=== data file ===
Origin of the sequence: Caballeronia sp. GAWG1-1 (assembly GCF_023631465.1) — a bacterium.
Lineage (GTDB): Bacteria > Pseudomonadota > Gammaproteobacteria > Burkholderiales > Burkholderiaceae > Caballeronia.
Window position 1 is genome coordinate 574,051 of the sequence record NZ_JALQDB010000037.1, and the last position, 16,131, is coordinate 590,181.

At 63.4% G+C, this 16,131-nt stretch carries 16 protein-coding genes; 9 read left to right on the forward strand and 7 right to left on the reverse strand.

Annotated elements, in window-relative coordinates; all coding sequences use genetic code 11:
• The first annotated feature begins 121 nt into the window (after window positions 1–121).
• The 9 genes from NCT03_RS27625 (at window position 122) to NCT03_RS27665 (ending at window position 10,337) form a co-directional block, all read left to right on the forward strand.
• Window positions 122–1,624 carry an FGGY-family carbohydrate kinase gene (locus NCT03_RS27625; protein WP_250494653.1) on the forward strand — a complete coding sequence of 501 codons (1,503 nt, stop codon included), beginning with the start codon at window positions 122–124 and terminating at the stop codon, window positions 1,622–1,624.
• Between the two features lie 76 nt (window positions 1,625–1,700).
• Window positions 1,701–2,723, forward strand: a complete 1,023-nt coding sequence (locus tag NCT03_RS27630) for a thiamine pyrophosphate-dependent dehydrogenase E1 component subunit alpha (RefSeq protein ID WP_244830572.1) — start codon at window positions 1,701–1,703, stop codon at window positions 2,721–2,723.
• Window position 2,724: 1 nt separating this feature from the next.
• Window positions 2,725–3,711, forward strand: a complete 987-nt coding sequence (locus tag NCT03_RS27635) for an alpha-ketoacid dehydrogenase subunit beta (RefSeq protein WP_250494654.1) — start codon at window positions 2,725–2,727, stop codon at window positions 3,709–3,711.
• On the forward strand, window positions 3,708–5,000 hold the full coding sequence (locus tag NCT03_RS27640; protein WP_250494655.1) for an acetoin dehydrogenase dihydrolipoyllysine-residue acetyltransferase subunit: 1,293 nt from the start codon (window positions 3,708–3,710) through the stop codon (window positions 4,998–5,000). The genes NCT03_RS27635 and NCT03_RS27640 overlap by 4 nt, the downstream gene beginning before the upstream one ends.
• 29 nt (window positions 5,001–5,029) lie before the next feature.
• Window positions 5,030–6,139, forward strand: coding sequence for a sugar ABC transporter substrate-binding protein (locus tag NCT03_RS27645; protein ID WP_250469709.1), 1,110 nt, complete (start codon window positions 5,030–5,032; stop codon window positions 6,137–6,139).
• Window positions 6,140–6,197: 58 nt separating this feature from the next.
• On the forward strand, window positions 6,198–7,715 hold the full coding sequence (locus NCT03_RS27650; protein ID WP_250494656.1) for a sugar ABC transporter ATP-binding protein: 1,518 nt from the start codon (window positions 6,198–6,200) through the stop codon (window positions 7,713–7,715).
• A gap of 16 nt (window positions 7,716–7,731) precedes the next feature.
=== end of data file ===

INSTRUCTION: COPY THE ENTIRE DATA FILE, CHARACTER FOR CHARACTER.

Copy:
Origin of the sequence: Caballeronia sp. GAWG1-1 (assembly GCF_023631465.1) — a bacterium.
Lineage (GTDB): Bacteria > Pseudomonadota > Gammaproteobacteria > Burkholderiales > Burkholderiaceae > Caballeronia.
Window position 1 is genome coordinate 574,051 of the sequence record NZ_JALQDB010000037.1, and the last position, 16,131, is coordinate 590,181.

At 63.4% G+C, this 16,131-nt stretch carries 16 protein-coding genes; 9 read left to right on the forward strand and 7 right to left on the reverse strand.

Annotated elements, in window-relative coordinates; all coding sequences use genetic code 11:
• The first annotated feature begins 121 nt into the window (after window positions 1–121).
• The 9 genes from NCT03_RS27625 (at window position 122) to NCT03_RS27665 (ending at window position 10,337) form a co-directional block, all read left to right on the forward strand.
• Window positions 122–1,624 carry an FGGY-family carbohydrate kinase gene (locus NCT03_RS27625; protein WP_250494653.1) on the forward strand — a complete coding sequence of 501 codons (1,503 nt, stop codon included), beginning with the start codon at window positions 122–124 and terminating at the stop codon, window positions 1,622–1,624.
• Between the two features lie 76 nt (window positions 1,625–1,700).
• Window positions 1,701–2,723, forward strand: a complete 1,023-nt coding sequence (locus tag NCT03_RS27630) for a thiamine pyrophosphate-dependent dehydrogenase E1 component subunit alpha (RefSeq protein ID WP_244830572.1) — start codon at window positions 1,701–1,703, stop codon at window positions 2,721–2,723.
• Window position 2,724: 1 nt separating this feature from the next.
• Window positions 2,725–3,711, forward strand: a complete 987-nt coding sequence (locus tag NCT03_RS27635) for an alpha-ketoacid dehydrogenase subunit beta (RefSeq protein WP_250494654.1) — start codon at window positions 2,725–2,727, stop codon at window positions 3,709–3,711.
• On the forward strand, window positions 3,708–5,000 hold the full coding sequence (locus tag NCT03_RS27640; protein WP_250494655.1) for an acetoin dehydrogenase dihydrolipoyllysine-residue acetyltransferase subunit: 1,293 nt from the start codon (window positions 3,708–3,710) through the stop codon (window positions 4,998–5,000). The genes NCT03_RS27635 and NCT03_RS27640 overlap by 4 nt, the downstream gene beginning before the upstream one ends.
• 29 nt (window positions 5,001–5,029) lie before the next feature.
• Window positions 5,030–6,139, forward strand: coding sequence for a sugar ABC transporter substrate-binding protein (locus tag NCT03_RS27645; protein ID WP_250469709.1), 1,110 nt, complete (start codon window positions 5,030–5,032; stop codon window positions 6,137–6,139).
• Window positions 6,140–6,197: 58 nt separating this feature from the next.
• On the forward strand, window positions 6,198–7,715 hold the full coding sequence (locus NCT03_RS27650; protein ID WP_250494656.1) for a sugar ABC transporter ATP-binding protein: 1,518 nt from the start codon (window positions 6,198–6,200) through the stop codon (window positions 7,713–7,715).
• A gap of 16 nt (window positions 7,716–7,731) precedes the next feature.